Enzyme Supplements for HorsesBy Kentucky Equine Research Staff · June 14, 2017
Enzymes play important roles in physiology, including neurotransmitter function, energy production, and digestion, through the acceleration of chemical reactions. In the process of digestion, enzymes help break down feed so that nutrients can be readily absorbed. A recent trend in human nutrition has been to supplement digestive enzymes in an effort to improve digestion and ease gastrointestinal upset. But, do such supplements work in horses?
Enzymes Are Naturally Present
Digestive enzymes help make nutrients available to horses. Some examples of enzymes produced in the horse’s body include:
- Pepsin – secreted in the stomach to break down proteins
- Lipase – secreted by the stomach and pancreas to break down fat
- Amylase – secreted by the pancreas into the small intestine to break down carbohydrates
- Protease – breaks down proteins to free amino acids
- Lactase – found in the small intestine; breaks down lactose, or milk sugar, and virtually disappears by 4 years of age.
One enzyme known as phytase is not produced by mammals, but it is necessary to liberate much of the natural phosphorus found in grains, grain byproducts, and oilseeds. Phytase is often supplemented to ruminants and poultry in order to make more phosphorus available from feedstuffs it otherwise wouldn’t be. This decreases the need to add excess phosphorus to the diet, potentially lessening excretion and the subsequent negative environmental impact. While data is limited, research has shown that supplemental phytase is of no benefit to horses, and that the microbial population in the hindgut does a sufficient job of liberating phosphorus in feedstuffs.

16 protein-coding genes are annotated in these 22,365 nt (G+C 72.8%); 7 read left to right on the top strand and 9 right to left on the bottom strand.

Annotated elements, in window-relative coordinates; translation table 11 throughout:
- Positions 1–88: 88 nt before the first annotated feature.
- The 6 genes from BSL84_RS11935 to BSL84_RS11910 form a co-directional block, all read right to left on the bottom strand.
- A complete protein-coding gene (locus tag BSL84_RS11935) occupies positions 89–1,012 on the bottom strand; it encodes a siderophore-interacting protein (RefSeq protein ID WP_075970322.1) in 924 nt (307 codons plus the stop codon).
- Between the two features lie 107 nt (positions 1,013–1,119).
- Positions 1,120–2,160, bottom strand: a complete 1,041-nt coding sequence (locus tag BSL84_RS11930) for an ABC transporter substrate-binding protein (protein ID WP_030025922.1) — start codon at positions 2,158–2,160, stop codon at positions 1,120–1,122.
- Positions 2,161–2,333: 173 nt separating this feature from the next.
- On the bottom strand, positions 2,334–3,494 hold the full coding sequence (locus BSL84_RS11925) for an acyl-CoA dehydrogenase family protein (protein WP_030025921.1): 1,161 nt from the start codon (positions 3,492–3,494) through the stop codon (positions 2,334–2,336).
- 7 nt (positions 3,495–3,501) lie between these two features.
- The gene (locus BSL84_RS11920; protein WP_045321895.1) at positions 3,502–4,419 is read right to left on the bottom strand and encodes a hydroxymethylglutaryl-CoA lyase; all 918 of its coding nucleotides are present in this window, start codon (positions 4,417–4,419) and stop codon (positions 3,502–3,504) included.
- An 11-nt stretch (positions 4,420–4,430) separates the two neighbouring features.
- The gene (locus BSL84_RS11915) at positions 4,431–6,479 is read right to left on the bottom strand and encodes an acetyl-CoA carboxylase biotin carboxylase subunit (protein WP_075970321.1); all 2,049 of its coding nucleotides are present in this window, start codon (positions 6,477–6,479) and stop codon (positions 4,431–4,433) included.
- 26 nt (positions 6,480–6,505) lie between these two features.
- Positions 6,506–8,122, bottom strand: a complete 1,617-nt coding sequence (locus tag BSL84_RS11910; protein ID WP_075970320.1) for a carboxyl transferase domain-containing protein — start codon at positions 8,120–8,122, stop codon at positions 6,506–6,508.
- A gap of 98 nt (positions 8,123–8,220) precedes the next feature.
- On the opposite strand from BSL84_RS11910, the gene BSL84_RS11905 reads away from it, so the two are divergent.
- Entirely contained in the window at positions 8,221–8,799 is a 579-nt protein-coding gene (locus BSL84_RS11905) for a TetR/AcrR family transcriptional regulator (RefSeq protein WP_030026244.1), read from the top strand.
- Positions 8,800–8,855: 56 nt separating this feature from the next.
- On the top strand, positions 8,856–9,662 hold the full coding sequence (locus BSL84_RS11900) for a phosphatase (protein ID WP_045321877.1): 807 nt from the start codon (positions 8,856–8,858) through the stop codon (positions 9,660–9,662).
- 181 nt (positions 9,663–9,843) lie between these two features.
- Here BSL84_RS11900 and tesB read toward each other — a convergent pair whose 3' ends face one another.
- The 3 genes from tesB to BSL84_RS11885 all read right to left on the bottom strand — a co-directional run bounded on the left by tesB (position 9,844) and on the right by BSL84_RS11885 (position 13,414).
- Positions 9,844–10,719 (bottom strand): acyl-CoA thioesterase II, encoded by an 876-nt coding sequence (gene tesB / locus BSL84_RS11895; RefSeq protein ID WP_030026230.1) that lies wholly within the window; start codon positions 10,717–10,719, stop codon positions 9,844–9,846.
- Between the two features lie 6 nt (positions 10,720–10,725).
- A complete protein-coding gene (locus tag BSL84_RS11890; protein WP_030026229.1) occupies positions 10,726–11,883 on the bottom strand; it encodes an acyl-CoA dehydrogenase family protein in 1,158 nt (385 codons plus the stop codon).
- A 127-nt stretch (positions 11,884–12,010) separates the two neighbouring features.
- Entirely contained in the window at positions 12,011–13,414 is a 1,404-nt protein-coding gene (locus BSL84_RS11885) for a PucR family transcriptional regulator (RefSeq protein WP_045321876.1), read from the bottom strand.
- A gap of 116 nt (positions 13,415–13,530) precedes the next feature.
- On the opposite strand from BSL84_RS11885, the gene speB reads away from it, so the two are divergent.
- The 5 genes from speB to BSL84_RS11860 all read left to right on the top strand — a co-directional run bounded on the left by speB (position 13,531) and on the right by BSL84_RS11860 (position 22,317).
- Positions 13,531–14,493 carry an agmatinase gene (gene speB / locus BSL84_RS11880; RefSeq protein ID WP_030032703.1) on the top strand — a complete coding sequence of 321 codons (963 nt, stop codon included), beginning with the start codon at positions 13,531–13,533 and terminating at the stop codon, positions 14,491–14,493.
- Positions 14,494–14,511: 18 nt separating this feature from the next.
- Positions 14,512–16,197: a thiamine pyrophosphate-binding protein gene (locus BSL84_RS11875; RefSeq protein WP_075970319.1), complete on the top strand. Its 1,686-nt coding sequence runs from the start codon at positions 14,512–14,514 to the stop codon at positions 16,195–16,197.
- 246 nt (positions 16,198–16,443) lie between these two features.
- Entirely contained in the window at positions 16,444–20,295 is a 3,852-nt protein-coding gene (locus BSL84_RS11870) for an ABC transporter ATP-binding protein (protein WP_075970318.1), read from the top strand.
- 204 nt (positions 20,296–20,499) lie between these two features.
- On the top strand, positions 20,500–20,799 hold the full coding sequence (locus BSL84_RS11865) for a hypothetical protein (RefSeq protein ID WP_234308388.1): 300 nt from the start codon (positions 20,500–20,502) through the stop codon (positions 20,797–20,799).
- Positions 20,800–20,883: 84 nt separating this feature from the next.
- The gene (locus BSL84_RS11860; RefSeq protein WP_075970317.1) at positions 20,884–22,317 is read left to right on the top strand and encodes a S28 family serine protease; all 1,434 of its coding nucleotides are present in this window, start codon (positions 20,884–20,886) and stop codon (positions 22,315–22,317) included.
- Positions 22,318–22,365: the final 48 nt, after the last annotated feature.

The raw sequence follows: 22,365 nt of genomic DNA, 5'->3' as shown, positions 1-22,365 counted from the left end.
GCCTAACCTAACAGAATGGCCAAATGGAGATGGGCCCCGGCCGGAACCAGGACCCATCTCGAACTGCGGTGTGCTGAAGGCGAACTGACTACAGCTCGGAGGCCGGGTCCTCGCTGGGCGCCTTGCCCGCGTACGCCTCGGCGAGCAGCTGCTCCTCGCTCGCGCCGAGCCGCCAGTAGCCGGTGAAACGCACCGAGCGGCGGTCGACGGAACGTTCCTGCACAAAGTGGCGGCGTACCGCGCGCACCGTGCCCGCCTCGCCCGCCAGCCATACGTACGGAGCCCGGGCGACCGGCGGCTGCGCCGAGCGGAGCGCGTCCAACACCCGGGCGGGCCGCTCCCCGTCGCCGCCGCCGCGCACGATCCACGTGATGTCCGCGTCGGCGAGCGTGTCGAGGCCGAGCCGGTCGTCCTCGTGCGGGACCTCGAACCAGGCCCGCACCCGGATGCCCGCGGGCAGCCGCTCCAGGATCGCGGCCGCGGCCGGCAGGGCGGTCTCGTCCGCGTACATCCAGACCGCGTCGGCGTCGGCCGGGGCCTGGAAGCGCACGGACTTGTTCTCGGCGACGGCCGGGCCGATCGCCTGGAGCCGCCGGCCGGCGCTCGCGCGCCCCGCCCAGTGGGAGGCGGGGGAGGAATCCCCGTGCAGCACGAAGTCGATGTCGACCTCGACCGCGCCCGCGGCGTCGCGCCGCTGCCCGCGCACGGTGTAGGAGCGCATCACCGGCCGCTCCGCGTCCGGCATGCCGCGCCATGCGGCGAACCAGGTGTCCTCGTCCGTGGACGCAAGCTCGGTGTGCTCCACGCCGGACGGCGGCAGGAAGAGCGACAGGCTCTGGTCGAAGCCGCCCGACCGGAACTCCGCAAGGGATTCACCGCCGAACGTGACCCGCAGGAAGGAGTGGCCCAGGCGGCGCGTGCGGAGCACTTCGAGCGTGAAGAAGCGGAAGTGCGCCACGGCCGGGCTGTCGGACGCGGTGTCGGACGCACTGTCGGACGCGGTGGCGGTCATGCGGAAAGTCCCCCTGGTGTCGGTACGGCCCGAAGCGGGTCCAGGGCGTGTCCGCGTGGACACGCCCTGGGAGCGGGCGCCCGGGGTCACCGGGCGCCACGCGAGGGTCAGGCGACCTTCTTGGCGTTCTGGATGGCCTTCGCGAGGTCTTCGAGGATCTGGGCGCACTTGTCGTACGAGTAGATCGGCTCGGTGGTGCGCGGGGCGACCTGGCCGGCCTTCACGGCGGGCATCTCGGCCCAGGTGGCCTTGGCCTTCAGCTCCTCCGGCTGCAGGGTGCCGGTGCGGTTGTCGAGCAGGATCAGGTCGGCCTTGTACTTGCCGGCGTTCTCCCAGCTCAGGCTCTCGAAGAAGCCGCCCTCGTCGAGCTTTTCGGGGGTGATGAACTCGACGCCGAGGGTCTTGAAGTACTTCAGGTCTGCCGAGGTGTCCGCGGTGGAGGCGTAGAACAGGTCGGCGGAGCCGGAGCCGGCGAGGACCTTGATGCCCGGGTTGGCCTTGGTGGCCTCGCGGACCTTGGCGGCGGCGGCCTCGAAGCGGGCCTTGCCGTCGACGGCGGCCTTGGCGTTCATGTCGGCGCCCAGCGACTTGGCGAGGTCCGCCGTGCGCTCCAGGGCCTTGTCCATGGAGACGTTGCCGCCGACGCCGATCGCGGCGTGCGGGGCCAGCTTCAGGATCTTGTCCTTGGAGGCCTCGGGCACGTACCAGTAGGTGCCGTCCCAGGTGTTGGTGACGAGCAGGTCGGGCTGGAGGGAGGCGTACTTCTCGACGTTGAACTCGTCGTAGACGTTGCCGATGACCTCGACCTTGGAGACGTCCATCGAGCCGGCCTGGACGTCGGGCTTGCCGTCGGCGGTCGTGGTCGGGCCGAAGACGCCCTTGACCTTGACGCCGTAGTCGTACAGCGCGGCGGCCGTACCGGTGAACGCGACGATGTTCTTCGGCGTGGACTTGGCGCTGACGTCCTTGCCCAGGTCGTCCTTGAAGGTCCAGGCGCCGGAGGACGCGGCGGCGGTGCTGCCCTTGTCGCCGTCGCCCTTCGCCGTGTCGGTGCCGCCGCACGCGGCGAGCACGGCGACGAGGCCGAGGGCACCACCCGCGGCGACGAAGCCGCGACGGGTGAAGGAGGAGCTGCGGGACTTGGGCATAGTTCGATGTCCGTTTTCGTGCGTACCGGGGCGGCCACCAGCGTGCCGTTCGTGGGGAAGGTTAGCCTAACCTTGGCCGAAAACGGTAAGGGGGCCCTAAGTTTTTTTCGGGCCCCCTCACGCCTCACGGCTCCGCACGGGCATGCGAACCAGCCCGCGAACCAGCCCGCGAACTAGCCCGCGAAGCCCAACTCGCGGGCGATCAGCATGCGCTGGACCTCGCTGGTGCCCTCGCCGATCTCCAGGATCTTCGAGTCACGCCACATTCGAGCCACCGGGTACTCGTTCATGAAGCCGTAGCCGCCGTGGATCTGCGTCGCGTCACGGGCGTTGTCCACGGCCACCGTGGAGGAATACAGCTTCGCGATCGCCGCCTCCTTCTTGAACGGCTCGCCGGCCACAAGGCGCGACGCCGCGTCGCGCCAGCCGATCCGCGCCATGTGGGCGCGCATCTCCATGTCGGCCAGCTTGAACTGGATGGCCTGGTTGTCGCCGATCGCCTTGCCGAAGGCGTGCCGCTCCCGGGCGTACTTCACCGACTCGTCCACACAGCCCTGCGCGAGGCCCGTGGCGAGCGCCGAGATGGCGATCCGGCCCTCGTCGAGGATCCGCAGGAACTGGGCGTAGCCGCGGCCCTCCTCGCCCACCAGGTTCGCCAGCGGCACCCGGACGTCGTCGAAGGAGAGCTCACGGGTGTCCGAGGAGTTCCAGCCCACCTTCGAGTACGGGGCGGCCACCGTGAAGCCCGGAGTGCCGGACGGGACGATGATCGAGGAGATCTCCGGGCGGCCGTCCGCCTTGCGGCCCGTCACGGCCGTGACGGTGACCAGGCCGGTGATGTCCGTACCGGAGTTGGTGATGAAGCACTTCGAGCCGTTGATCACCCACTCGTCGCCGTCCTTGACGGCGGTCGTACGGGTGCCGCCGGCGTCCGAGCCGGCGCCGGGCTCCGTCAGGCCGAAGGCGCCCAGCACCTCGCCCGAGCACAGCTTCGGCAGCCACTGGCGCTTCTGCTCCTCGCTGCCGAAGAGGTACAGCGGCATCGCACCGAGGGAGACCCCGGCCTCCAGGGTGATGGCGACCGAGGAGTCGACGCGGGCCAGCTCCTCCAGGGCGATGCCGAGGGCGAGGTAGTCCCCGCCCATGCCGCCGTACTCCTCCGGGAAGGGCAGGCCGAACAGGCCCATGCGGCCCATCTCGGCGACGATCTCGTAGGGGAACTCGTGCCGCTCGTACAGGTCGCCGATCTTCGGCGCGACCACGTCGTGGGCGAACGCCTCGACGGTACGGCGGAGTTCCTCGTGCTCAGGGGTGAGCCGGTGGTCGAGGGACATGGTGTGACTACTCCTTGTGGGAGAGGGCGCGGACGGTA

The enzyme cellulase breaks down fiber. Cellulase has been successful in improving fiber digestibility in ruminants, such as dairy cows. While useful in ruminants, it has not been proven to increase fiber digestion in horses.
Other enzymes that are sometimes added to livestock feeds or supplements include protease, lipase, and hemicellulase. These have not been studied in horses, and there is no scientific evidence of improved feed digestibility as a result of supplementing these enzymes.
Supplemental enzymes do not appear to enhance the horse’s ability to digest food beyond what occurs naturally. The microbial population in the hindgut is well suited to digest fiber without supplementation. While additional research is needed to more fully understand the effects of supplemental enzymes, the existing evidence suggests that the machinations of a healthy horse’s digestive system are sufficient to break down feed and absorb nutrients all on his own.
Certain horses have problems with hindgut health due to inconsistent microbial populations brought about by diets that are high in grain or sugar-rich forages. For these horses, EquiShure provides hindgut support in the form of a time-released buffer.